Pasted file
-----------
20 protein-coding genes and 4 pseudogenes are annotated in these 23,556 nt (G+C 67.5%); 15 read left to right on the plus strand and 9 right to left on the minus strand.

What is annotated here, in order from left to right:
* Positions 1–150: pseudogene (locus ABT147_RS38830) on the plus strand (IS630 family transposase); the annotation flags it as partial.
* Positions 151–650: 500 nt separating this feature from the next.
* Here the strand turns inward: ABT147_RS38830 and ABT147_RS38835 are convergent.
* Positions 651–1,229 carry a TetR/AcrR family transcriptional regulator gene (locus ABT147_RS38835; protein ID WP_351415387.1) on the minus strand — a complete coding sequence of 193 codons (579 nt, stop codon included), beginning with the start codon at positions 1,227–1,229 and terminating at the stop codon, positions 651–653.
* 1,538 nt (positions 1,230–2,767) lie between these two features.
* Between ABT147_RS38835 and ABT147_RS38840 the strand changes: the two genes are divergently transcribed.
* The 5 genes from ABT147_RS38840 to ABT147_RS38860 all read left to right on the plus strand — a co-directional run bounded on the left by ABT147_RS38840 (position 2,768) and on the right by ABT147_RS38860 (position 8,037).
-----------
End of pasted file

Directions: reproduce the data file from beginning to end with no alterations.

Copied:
20 protein-coding genes and 4 pseudogenes are annotated in these 23,556 nt (G+C 67.5%); 15 read left to right on the plus strand and 9 right to left on the minus strand.

What is annotated here, in order from left to right:
* Positions 1–150: pseudogene (locus ABT147_RS38830) on the plus strand (IS630 family transposase); the annotation flags it as partial.
* Positions 151–650: 500 nt separating this feature from the next.
* Here the strand turns inward: ABT147_RS38830 and ABT147_RS38835 are convergent.
* Positions 651–1,229 carry a TetR/AcrR family transcriptional regulator gene (locus ABT147_RS38835; protein ID WP_351415387.1) on the minus strand — a complete coding sequence of 193 codons (579 nt, stop codon included), beginning with the start codon at positions 1,227–1,229 and terminating at the stop codon, positions 651–653.
* 1,538 nt (positions 1,230–2,767) lie between these two features.
* Between ABT147_RS38835 and ABT147_RS38840 the strand changes: the two genes are divergently transcribed.
* The 5 genes from ABT147_RS38840 to ABT147_RS38860 all read left to right on the plus strand — a co-directional run bounded on the left by ABT147_RS38840 (position 2,768) and on the right by ABT147_RS38860 (position 8,037).